If there’s one thing a pandemic teaches us, it is we share the same problems wherever we live in the world. What tends to be different is how those problems play out—the challenges they create—and how we respond to them.
So with COVID-19 we have scrutiny on how the virus affects different groups of people, and how prepared health systems are to respond. The crisis has raised questions about the role of supranational bodies as well as that of governments in protecting their citizens. It has also made us question the right administrative level for decisions to be made at: national, regional, city-wide, local? Who has access to the data that informs the decisions?
The same goes for adult learning. It faces similar global challenges and will have find different local solutions.
Across the UK and Europe, the challenges—some arising from the pandemic, others what the medics would term chronic conditions—are pretty much the same. For example, one of the key measures of economic performance across Europe is levels of employment. Pre-lockdown, the UK had one of the highest employment rates in Europe, but many of those jobs were poorly-paid and insecure, the so-called ‘precariat’. This has left many people vulnerable to the vagaries of economic change. We know such groups are more likely to face other disadvantages at the same time, health among them. With unemployment rising we know health will be adversely affected too—pandemic or no pandemic.
The role of adult learning in supporting those facing multiple disadvantages is well-documented at global, national, and local levels. The European Commission’s synthesis report on adult learning called for better data collection, sharing, and analysis. Governments need to be better at understanding who participates in adult learning and the impact it has on their lives.
Better analysis and knowledge sharing is one thing. However, actions can only be made at a local level.
Some national governments acknowledge this. In the UK, for example, adult learning policy is devolved to the four jurisdictions: England, Northern Ireland, Scotland, and Wales. Some aspects are ‘double-devolved’ to localities. In England, over half of the national Adult Education Budget (all state-funded post-19 learning outside apprenticeships and higher education) has been devolved to city-regions. In London, the biggest of these, the city’s Skills Strategy, worth in the region of half a billion Euros, links to other plans to address health inequalities, social integration, and cultural development. Adult learning is seen as something that supports a range of outcomes not just employment.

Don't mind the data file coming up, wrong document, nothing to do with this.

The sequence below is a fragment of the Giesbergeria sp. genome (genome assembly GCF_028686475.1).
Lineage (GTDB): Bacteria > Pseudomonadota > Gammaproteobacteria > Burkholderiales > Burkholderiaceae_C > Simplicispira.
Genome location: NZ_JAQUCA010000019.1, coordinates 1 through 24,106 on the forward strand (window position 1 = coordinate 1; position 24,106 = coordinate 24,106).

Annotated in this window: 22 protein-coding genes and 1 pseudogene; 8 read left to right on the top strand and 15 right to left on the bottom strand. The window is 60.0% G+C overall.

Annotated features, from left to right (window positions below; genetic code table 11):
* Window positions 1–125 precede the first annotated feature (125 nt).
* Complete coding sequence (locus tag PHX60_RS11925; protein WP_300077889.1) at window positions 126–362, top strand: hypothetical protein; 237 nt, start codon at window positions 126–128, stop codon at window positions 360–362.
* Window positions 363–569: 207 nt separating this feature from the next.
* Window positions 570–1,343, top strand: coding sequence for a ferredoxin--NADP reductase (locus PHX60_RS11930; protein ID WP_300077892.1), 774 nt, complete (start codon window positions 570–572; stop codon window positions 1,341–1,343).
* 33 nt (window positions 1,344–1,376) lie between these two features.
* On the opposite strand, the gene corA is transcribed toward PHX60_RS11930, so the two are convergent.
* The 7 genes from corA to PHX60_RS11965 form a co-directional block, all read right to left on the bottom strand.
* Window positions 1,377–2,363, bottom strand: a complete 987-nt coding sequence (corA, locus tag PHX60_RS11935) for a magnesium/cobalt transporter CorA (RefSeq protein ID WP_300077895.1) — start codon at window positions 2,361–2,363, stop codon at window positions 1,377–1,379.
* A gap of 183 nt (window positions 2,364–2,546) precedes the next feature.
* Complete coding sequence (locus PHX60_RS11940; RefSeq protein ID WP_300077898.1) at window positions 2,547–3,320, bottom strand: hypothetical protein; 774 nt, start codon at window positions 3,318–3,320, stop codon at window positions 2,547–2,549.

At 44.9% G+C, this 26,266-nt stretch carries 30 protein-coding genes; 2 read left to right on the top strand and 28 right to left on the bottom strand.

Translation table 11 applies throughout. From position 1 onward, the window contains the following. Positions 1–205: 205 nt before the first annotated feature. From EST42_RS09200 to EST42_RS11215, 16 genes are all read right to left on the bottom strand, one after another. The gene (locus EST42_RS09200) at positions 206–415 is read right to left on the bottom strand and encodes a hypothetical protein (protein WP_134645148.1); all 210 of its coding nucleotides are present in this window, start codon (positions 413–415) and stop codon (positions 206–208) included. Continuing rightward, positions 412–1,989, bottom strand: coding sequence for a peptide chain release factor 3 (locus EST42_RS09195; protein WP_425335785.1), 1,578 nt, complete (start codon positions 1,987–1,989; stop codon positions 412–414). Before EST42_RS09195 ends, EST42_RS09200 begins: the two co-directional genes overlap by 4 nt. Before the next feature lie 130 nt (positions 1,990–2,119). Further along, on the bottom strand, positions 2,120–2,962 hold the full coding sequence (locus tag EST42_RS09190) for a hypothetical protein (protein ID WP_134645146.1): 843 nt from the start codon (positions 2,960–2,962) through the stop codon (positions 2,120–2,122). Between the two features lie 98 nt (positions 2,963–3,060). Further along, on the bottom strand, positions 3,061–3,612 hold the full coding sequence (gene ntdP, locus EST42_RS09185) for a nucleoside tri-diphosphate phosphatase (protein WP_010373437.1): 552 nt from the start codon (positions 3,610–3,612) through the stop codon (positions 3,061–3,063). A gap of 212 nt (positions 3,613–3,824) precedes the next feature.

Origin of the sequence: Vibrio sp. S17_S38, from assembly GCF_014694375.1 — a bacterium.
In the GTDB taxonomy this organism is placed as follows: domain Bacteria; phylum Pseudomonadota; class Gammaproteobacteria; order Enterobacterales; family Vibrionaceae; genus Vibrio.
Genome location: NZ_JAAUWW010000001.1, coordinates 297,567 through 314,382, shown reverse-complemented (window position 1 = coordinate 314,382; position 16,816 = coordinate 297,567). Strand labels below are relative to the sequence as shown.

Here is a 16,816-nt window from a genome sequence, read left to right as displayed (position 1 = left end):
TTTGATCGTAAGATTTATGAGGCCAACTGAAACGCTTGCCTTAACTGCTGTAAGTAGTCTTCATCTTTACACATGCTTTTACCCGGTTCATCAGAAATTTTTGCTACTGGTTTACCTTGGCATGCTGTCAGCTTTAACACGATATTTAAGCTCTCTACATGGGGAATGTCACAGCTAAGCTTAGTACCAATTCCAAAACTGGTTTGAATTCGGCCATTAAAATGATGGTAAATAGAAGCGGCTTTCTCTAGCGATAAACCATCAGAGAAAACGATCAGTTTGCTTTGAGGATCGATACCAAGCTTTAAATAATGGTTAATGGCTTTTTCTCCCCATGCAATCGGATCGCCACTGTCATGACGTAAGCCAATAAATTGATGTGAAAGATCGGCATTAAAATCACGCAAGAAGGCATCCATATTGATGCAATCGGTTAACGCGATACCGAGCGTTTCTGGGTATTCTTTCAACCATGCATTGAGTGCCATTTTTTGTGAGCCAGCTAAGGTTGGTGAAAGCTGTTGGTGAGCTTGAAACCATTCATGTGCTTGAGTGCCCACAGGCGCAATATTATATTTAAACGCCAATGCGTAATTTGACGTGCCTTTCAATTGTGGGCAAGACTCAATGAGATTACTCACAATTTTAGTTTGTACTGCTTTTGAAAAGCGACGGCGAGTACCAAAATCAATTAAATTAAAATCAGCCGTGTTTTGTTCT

Once cities and regions focus on the full range of outcomes adult education delivers, it raises the question of what types of learning—formal, non-formal, informal, or a blend of these—best support achievement. In the last year, our attention has also focussed on the role of online learning of all kinds.
Healthy, Wealthy, and Wise
In previous years, the UK’s work for the European Agenda built on international analysis of the wider outcomes of adult learning. The suite of Healthy, Wealthy and Wise publications have demonstrated the impact on people’s lives in three domains: work and employability; health and well-being; and culture and community. Our argument was that investment in adult learning positively affects all three areas—at the same time.
Some jurisdictions have taken this forward in various initiatives. Working Well in Greater Manchester supported people with long terms health conditions to access and stay in work. The Northern Ireland Assembly research department mapped the recommendations of Healthy, Wealthy and Wise against its Programme for Government. Outcomes-based approaches are hard-wired into government planning, the question is how best to achieve them. Do you lower the incidence of childhood obesity by banning fizzy drinks or printing leaflets or funding family learning? Or will it be a combination of such things? Public health initiatives are not successful in isolation.
During the next few months, four projects across the UK will explore the link between devolution and improved outcomes. In Northern Ireland, the Forum for Adult Learning are working with Belfast City of Learning on a series of thinkpieces that look at the link between adult education and health. Research will be showcased at a webinar with other UK cities of learning as well as Cork, Dublin, and Limerick in the Republic of Ireland.
In Wales, the project will evaluate place-based learning approaches to develop effective blended learning delivery in response to social distancing restrictions. Scotland’s Learning Partnership will explore the links between learning and participatory budgeting to inform planning and implementation of the Community Empowerment Act (2015). In England, research will explore the role of skills devolution on how the impact of learning is measured and participation is encouraged.
We are looking forward to drawing together the learning from the four projects for our next Healthy, Wealthy and Wise publication early in 2021. In the meantime, if you would like to get involved in any of the UK projects, please do get in touch.
About the author
Mark Ravenhall is a freelance researcher and author, and Senior Research Fellow at Learning and Work Institute. He’s currently working on the UK contribution to the European Agenda for Adult Learning led by L&W.
This blog is part of the Learning and Work Institute's 2020 collection of blogs and comments from UK adult educators involved in the European Agenda for Adult Learning programme. If you would like to get involved please contact Mark Ravenhall or Joyce Black.